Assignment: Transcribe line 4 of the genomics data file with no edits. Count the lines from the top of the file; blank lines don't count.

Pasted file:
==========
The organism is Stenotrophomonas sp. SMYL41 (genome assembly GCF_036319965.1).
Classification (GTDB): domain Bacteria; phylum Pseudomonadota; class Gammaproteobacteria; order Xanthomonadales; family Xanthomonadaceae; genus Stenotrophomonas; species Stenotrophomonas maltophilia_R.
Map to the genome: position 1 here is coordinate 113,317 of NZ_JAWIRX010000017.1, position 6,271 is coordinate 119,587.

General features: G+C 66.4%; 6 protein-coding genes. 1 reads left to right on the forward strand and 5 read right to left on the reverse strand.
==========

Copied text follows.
General features: G+C 66.4%; 6 protein-coding genes. 1 reads left to right on the forward strand and 5 read right to left on the reverse strand.